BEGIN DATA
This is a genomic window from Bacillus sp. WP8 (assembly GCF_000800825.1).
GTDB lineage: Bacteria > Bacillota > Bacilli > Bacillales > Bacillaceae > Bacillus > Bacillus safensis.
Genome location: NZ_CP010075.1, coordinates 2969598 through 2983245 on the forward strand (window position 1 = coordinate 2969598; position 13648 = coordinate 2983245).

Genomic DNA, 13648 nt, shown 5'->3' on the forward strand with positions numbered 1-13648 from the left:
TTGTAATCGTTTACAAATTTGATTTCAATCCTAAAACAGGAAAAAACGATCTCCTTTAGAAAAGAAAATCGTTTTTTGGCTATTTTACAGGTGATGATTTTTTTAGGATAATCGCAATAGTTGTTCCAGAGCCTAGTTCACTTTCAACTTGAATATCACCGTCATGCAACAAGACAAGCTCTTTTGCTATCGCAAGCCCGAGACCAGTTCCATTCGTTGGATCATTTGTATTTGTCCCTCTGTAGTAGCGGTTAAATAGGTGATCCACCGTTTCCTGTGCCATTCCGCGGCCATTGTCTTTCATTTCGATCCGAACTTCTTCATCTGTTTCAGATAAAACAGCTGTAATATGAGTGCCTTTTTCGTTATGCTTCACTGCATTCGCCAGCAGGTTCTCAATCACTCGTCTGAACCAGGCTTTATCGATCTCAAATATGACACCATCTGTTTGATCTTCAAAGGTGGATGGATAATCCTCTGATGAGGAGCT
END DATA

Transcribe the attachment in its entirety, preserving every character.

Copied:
This is a genomic window from Bacillus sp. WP8 (assembly GCF_000800825.1).
GTDB lineage: Bacteria > Bacillota > Bacilli > Bacillales > Bacillaceae > Bacillus > Bacillus safensis.
Genome location: NZ_CP010075.1, coordinates 2969598 through 2983245 on the forward strand (window position 1 = coordinate 2969598; position 13648 = coordinate 2983245).

Genomic DNA, 13648 nt, shown 5'->3' on the forward strand with positions numbered 1-13648 from the left:
TTGTAATCGTTTACAAATTTGATTTCAATCCTAAAACAGGAAAAAACGATCTCCTTTAGAAAAGAAAATCGTTTTTTGGCTATTTTACAGGTGATGATTTTTTTAGGATAATCGCAATAGTTGTTCCAGAGCCTAGTTCACTTTCAACTTGAATATCACCGTCATGCAACAAGACAAGCTCTTTTGCTATCGCAAGCCCGAGACCAGTTCCATTCGTTGGATCATTTGTATTTGTCCCTCTGTAGTAGCGGTTAAATAGGTGATCCACCGTTTCCTGTGCCATTCCGCGGCCATTGTCTTTCATTTCGATCCGAACTTCTTCATCTGTTTCAGATAAAACAGCTGTAATATGAGTGCCTTTTTCGTTATGCTTCACTGCATTCGCCAGCAGGTTCTCAATCACTCGTCTGAACCAGGCTTTATCGATCTCAAATATGACACCATCTGTTTGATCTTCAAAGGTGGATGGATAATCCTCTGATGAGGAGCT